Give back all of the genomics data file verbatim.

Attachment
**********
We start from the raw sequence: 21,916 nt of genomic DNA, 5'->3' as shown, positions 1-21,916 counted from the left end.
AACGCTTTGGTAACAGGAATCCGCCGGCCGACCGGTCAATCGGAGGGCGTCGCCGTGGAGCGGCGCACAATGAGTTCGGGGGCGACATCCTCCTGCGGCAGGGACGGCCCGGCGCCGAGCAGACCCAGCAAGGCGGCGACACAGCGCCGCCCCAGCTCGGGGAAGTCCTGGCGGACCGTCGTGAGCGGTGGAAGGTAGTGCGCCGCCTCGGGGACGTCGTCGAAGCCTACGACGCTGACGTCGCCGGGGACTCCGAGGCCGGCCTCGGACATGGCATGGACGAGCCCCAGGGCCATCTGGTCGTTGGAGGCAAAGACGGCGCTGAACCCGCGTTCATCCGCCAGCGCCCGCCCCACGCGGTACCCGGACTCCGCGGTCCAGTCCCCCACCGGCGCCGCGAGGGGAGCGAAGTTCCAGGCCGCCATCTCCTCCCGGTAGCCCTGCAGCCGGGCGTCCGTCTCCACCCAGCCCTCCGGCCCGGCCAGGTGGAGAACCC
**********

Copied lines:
We start from the raw sequence: 21,916 nt of genomic DNA, 5'->3' as shown, positions 1-21,916 counted from the left end.
AACGCTTTGGTAACAGGAATCCGCCGGCCGACCGGTCAATCGGAGGGCGTCGCCGTGGAGCGGCGCACAATGAGTTCGGGGGCGACATCCTCCTGCGGCAGGGACGGCCCGGCGCCGAGCAGACCCAGCAAGGCGGCGACACAGCGCCGCCCCAGCTCGGGGAAGTCCTGGCGGACCGTCGTGAGCGGTGGAAGGTAGTGCGCCGCCTCGGGGACGTCGTCGAAGCCTACGACGCTGACGTCGCCGGGGACTCCGAGGCCGGCCTCGGACATGGCATGGACGAGCCCCAGGGCCATCTGGTCGTTGGAGGCAAAGACGGCGCTGAACCCGCGTTCATCCGCCAGCGCCCGCCCCACGCGGTACCCGGACTCCGCGGTCCAGTCCCCCACCGGCGCCGCGAGGGGAGCGAAGTTCCAGGCCGCCATCTCCTCCCGGTAGCCCTGCAGCCGGGCGTCCGTCTCCACCCAGCCCTCCGGCCCGGCCAGGTGGAGAACCC